Wednesday, September 30, 2009

Fall & October arrive together

Monday's storm pushed water off Lake Erie onto lake shore roads in Buffalo.
(Buffalo News photo)

A month that started off with shorts, sunshine and 30C weather is ending as it should with car heaters, fireplaces, warm coats and only 6C this morning. It really feels like fall today. Upper level low pressure continues to swirl around southern Quebec this morning. A cold front passed through the region overnight, with a wind shift and a noticeable drop in temperatures. It will remain cloudy and cool today with sprinkles and even some mountain snow showers. Temperatures will struggle to hit the 10C mark. Any sunny breaks will be very limited. It will remain cloudy and cool Thursday, before a few breaks Friday morning. Then, it appears the weekend will be wet and chilly. Strong low pressure is expected to organize across the plains and move east towards the St. Lawrence Valley. Indications are that more than 25mm of rain could fall this weekend. So just remember the happy thoughts of the first 15 days of September when not even a raindrop could be found. Incidentally the month recovered nicely in the rainfall department. 44.2mm has fallen in Montreal with all of that since the 15th, and half of it in the last 3 days. The normal rainfall for the month is 92.6mm.

Monday, September 28, 2009

Wild weather day

Dark clouds and gusty winds greet rush hour traffic on the Champlain Bridge in Montreal.

Wild weather moved across the entire region today from central and western New York across Ontario and into southwest Quebec. A cold front associated with an intense early fall storm swept across the Great Lakes with heavy thunderstorms fierce winds and heavy rain. Winds gusted over 100km/h most of the afternoon along both sides of the Lake Erie shoreline. The water level along the Buffalo shore rose almost 7.5 feet above normal sending water onto some roads close to the lake. Heavy lake effect rain and thunderstorms then swept the region around the supper hour causing flooding and trapping several motorists on Buffalo highways. Numerous trees came down and power was out to over 10,000 homes.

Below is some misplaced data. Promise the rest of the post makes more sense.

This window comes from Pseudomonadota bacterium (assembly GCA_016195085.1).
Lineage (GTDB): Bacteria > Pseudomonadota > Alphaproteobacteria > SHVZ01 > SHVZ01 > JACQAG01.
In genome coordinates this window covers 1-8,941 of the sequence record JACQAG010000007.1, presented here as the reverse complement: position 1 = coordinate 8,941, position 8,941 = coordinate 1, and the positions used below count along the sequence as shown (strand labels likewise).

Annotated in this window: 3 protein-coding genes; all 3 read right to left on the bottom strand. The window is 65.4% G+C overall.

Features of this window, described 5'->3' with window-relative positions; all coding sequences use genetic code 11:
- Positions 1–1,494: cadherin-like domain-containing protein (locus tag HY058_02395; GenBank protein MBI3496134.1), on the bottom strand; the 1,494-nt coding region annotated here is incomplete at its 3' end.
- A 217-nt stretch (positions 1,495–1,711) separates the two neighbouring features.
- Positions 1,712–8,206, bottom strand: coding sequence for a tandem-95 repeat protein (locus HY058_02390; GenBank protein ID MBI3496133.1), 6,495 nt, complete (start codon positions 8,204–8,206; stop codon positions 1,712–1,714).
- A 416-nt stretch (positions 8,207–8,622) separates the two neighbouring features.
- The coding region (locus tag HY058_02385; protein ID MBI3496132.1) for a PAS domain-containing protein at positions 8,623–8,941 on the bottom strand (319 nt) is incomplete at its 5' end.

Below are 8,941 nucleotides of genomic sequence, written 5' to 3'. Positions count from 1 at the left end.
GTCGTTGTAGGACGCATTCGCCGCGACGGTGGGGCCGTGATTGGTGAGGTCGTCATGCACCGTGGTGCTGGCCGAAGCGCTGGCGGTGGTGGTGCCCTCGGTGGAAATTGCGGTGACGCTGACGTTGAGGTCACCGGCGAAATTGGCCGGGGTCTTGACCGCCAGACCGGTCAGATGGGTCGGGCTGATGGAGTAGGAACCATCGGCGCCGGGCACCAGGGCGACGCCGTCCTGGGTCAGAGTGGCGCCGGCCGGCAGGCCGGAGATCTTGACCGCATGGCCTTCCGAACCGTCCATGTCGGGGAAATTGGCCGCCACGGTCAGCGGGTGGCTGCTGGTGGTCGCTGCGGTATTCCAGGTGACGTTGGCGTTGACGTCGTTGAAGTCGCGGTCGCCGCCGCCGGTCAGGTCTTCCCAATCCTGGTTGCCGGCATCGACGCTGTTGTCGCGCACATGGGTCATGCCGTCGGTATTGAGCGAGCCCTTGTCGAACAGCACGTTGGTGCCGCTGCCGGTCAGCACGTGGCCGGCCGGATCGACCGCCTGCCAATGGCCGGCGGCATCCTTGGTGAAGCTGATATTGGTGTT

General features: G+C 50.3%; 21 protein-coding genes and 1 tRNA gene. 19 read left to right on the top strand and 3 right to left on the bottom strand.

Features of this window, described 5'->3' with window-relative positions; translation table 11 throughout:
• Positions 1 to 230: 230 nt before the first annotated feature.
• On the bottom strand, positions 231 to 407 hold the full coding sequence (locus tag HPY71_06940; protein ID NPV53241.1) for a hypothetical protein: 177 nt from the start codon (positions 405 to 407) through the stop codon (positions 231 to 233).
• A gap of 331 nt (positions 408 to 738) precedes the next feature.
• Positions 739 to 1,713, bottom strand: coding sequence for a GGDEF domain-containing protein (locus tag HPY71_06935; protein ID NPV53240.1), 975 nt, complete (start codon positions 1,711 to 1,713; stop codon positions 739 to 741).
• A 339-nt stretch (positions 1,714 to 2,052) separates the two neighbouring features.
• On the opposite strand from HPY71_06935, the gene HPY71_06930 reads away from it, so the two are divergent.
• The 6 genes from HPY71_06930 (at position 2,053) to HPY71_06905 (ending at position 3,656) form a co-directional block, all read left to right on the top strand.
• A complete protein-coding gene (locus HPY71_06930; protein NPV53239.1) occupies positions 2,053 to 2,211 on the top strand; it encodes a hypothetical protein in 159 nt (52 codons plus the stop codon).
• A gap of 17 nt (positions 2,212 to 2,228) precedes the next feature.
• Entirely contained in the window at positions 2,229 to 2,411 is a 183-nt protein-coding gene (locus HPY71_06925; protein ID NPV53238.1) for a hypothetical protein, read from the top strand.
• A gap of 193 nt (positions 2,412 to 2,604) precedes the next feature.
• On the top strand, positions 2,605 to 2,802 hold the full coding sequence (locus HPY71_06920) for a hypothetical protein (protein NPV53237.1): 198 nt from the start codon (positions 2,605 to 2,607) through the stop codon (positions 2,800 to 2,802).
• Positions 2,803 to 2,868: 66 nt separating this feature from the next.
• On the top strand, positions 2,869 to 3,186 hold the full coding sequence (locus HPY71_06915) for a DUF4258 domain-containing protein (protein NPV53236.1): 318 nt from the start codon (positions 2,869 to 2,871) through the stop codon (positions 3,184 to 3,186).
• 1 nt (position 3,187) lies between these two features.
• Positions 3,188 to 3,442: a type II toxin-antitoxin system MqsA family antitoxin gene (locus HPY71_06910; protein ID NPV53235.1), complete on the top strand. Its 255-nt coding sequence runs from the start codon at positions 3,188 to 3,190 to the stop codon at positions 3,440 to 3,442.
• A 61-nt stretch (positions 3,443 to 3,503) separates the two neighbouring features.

In Ontario winds were recorded at 105km/h at Long Point, 100km/h at Port Colborne and Point Petree. Elsewhere they gusted close to 80km/h. In southern Quebec the front raced across the region around 6:30pm with swirling clouds, small hail and gusty winds. The core of the strongest winds will remain in Ontario and New York as the low pressure slowly lifts into central Quebec. The balance of the week will be cool, breezy and unsettled, very fall like.

Windy & cooler